Marriage Is Obsolete – No More Two For One Benefit Discount For Breeders

Living in Alabama it is impossible to avoid the reality that you live in unnecessarily contentious state. Some might have thought I would say “backwards” which is often the case depending on perspective. But, I might have also said “backwords” which would be an allusion the “Ala” in ‘bama that seems to be the defining attribute of a state preoccupied with Old Testament legalism, as illustrated by the so-called “Ten Commandments Judge” Roy Moore. More often than not, Roy veers off into legal interpretations that are more appropriately defined as Islamic extremism. After all, it is their word.

The US Supreme CourtThe US Supreme Court

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As a journalist, I can tell you that wordplay, name-play, aliases and double entendre are the haute cotour of the writer. Writers often employ such devices when making a point, choosing the best tool for the particular occasion. I can also tell you that there certainly is no monopoly on using such devices, however, it is my opinion that judges and courts – beginning especially with the Supreme Court of the United States and working on down the totem passing through the ignominious Judge Roy Moore and then all the way down to the kangaroo judges in the municipal courts – should use such devices sparingly, if at all.

The law ought to be straight forward and cases should arrive spontaneously and incidentally. Cases that are contrived in advance based on timing, wordplay and political agenda almost always fail to see the more important underlying point, which is that such choreography is almost certainly illegal conspiracy, and probably human trafficking. Therefore, I arrive at the conclusion that Judge “Ginny” Granade’s definition of homosexual marriage as falling under the so-called “equal protection clause” is more akin to an IED than any legitimate extension of constitutional law. In-spite of the inappropriate posturing by virtually everyone involved, especially Roy Moore, I am still conservative (not an Islamic terrorist) and still believe marriage is a convention best relegated to one man, and one woman.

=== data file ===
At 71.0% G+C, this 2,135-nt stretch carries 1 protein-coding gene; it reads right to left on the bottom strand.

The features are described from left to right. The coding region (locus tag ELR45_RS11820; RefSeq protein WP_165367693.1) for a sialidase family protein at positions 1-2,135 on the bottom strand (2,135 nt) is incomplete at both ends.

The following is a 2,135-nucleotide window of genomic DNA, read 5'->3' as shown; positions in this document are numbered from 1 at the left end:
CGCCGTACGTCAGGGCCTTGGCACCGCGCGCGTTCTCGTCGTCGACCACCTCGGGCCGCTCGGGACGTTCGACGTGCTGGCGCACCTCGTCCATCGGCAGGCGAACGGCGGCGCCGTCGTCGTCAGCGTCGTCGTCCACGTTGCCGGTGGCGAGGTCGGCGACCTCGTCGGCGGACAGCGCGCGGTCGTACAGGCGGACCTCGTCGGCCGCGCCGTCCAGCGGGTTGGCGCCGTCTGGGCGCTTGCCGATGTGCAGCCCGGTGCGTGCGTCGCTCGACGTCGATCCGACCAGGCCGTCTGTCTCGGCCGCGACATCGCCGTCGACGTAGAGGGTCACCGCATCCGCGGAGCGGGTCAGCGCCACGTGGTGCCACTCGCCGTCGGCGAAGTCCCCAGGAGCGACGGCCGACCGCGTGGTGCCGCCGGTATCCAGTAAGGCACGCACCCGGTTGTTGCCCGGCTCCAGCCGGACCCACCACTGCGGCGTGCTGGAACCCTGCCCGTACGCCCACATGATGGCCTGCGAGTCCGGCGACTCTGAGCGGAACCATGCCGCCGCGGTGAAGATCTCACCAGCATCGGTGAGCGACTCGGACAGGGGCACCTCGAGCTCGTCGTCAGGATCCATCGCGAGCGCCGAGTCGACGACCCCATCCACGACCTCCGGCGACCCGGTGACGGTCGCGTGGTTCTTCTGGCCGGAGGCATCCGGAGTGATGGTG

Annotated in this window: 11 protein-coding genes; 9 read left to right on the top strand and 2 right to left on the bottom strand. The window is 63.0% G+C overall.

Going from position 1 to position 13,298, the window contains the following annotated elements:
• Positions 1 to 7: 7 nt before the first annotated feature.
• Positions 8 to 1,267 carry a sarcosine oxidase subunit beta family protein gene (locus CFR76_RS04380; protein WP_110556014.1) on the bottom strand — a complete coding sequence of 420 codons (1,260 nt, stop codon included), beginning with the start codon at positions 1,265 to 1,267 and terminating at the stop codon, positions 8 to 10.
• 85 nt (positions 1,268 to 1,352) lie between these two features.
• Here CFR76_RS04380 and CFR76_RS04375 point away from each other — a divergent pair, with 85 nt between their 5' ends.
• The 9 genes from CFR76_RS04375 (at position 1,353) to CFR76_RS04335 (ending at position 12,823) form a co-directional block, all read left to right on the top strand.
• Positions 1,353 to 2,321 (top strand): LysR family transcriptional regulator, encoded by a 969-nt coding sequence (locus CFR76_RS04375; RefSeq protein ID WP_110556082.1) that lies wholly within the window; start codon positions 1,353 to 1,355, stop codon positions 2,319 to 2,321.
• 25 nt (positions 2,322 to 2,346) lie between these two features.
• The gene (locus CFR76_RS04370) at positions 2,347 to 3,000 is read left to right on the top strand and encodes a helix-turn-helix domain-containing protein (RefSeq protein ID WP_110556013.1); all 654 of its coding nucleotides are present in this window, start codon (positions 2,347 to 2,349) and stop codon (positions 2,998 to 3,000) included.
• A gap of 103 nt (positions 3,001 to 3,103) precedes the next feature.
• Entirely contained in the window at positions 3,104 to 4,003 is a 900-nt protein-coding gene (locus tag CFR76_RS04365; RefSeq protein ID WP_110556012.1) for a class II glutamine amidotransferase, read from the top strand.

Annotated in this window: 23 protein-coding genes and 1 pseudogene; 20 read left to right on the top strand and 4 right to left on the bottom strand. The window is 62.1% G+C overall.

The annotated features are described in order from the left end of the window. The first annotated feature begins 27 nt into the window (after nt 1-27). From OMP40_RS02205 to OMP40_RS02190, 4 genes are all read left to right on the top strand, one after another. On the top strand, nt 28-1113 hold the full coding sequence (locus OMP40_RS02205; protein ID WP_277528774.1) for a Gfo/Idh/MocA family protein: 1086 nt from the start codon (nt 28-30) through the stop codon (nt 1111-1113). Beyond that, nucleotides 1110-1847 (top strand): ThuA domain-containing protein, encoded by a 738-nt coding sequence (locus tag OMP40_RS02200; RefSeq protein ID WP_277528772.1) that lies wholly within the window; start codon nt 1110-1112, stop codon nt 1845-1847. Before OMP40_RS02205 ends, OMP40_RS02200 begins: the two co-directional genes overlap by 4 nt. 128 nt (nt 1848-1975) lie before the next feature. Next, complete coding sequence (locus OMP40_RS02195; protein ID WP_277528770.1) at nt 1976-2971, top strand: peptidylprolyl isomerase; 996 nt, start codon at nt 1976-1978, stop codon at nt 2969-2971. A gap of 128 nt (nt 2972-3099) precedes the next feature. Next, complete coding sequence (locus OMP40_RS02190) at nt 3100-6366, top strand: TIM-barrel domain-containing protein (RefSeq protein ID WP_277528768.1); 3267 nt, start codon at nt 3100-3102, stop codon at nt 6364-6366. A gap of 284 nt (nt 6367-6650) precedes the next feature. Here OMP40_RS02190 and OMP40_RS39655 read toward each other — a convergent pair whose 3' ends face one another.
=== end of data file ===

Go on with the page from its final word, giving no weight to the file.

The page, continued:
I’m no expert on Constitutional law, and I guess that’s a good thing, because when I went to the source to see what the 14th amendment says about the “equal protection” of “groups” I was reminded that the wisdom of the U.S. Constitution was being side swiped long ago. I didn’t see anything what-so-ever in the 14th amendment about “groups.” In fact, I couldn’t find anything in the Constitutions anywhere about “groups” or even the mention of “marriage.”

I have read the Constitution and oddly enough I found the Bible much simpler to understand. But then, with the Bible I start by rearranging Revelations to be at the end of the Old Testament where it belongs (if King James can arrange the Bible his way then so can I), and then by tearing out the Old Testament and throwing it in the trashcan where it can do the least amount of damage. Saving the Psalms and Proverbs seems innocuous enough, if you choose to follow this doctrine.

That Biblical excerpt having been duly noted, I found the U.S. Constitution to be about individual rights. The saying goes that the greater good supersedes the individual good. But to me, that seems like a bunch of malarkey so I always choose to go along with (my interpretation) of the Constitution which says if the good of every individual is met, the larger group never becomes a problem in the first place.

Judge Ginny Granade seems to be two steps removed from constitutional jurisprudence in arriving at her decision. How exactly does Ginny intend to define homosexuals as a “group?” The equal protection clause is most often noted for it’s application to racial groups. Are black people only qualified to be equal, to eat at the Woolworth’s lunch counter, as long as they are in a group? Really I wonder, does that actually mean that ONE black person could still be denied the right to public access based on nothing more than being black? So in groupspeak, is a group qualified only because they look different? Or because they behave differently? How many shades of gray are there?

I suppose that if an individual black person goes to eat lunch, he might be discriminated against if he decides to throw a rock through the window in order to get to the bar stool. Does groupspeak therefore mean that as long as a group of people throw rocks through the window to create their own group entrance, that it’s ok according to the equal protection clause – but only if they do it together?

Homosexuals don’t necessarily look different. Oh I know, they often have a flair for flamboyant fashion and sometimes make good entertainers (and movies too), but then so do a lot of heterosexuals. You can’t really go by that. But, if homosexual equal protection is based on behaviour alone, then exactly where do you draw the line on group behaviour when it comes to equal protection? Or, did Ginny mean to imply that group equality is based on genetics? It seems to me that Ginny is belaboring her own point.